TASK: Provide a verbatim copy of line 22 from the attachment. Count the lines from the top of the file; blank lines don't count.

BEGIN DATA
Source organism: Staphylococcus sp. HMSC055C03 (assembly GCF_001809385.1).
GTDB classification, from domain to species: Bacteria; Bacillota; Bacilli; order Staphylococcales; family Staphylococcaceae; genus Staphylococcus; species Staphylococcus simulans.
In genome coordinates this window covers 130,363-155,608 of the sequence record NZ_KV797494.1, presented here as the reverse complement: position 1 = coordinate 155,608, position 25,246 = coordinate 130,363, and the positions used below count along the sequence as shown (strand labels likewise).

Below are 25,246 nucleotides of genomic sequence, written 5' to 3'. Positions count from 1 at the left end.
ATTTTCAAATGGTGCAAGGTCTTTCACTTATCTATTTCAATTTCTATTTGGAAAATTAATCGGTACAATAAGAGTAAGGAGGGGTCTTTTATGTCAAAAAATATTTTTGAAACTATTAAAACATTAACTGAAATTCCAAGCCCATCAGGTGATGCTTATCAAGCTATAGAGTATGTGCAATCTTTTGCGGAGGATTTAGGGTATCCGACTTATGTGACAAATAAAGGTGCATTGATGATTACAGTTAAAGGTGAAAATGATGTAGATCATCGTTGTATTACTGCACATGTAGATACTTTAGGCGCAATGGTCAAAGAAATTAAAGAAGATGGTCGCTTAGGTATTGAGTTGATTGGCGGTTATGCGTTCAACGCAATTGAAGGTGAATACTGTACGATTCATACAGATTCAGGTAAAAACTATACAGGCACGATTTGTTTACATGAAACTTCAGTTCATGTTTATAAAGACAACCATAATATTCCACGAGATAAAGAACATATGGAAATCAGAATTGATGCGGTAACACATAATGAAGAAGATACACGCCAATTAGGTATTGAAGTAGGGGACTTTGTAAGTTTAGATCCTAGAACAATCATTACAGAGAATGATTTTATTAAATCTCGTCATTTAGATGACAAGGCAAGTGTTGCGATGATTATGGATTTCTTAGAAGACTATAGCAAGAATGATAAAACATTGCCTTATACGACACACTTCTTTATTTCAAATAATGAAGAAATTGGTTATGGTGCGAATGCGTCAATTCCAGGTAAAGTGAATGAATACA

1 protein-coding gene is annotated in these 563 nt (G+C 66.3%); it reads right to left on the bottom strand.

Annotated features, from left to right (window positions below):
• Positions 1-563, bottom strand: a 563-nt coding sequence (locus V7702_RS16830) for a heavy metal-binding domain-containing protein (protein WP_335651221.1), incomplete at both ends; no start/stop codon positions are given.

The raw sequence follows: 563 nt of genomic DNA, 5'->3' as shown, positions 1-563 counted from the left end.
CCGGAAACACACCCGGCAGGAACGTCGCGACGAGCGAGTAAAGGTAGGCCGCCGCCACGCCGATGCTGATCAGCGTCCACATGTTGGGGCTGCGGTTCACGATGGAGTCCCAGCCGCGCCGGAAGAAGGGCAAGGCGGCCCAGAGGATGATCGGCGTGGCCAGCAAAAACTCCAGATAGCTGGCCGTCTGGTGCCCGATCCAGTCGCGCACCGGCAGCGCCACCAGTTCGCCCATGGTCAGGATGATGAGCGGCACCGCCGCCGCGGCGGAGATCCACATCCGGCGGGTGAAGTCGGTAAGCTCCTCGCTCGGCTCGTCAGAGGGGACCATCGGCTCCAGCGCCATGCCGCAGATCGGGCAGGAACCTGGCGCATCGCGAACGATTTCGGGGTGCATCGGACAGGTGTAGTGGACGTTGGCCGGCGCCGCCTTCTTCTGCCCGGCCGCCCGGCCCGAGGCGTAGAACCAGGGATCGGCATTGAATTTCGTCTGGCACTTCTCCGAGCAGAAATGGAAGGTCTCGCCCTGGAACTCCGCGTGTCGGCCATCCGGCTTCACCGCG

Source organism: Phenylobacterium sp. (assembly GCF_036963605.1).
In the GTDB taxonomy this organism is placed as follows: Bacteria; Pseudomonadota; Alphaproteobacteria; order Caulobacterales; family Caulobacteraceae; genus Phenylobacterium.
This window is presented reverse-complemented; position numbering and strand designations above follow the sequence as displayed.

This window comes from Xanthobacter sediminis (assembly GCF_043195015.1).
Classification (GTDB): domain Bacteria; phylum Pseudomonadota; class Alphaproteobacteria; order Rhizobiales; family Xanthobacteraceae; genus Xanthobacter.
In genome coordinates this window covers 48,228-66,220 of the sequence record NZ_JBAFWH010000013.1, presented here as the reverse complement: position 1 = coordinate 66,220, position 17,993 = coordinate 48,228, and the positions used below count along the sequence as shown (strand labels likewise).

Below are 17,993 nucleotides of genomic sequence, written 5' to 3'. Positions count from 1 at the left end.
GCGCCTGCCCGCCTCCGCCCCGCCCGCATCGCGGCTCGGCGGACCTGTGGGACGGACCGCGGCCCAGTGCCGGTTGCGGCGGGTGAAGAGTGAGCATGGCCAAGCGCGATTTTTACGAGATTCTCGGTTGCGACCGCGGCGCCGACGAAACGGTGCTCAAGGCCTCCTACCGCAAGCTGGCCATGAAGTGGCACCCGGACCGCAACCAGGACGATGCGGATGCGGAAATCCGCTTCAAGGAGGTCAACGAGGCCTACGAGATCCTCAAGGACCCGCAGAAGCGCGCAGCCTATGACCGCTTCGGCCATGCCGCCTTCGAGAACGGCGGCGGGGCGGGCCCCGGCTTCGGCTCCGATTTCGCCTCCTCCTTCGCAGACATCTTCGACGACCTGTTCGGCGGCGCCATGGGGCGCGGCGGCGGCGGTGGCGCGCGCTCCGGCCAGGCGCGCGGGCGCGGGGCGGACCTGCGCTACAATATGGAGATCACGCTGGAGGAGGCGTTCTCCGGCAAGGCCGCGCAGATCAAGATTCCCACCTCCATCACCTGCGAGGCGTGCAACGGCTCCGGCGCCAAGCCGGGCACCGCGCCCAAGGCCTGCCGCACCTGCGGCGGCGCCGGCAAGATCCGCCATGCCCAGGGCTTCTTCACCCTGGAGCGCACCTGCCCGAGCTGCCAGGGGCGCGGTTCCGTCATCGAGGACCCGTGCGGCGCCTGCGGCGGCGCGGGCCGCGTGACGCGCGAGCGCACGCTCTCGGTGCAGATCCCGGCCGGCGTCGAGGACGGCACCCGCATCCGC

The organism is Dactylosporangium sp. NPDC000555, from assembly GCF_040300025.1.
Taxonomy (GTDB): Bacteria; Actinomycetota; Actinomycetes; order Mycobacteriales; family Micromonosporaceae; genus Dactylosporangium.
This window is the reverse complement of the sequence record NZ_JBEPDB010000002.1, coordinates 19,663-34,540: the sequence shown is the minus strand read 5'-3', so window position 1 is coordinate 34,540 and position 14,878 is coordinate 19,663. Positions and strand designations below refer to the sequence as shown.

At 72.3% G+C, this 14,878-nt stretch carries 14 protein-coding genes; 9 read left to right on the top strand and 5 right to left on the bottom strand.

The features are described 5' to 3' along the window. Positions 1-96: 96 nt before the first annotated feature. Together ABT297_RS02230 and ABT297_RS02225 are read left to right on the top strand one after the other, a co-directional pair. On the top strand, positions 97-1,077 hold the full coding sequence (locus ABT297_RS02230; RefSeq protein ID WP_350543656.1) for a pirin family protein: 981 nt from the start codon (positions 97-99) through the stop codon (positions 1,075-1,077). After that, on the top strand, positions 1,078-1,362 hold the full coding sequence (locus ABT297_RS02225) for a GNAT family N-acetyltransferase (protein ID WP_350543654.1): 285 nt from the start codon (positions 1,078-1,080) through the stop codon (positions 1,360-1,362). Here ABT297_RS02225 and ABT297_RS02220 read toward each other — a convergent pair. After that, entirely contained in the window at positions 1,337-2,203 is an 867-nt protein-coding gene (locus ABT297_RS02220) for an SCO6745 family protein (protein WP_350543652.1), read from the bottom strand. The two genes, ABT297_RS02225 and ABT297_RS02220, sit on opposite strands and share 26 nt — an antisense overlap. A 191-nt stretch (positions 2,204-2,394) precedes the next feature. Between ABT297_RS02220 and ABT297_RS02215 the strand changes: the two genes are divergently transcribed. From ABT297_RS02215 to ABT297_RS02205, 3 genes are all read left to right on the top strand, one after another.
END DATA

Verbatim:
At 72.3% G+C, this 14,878-nt stretch carries 14 protein-coding genes; 9 read left to right on the top strand and 5 right to left on the bottom strand.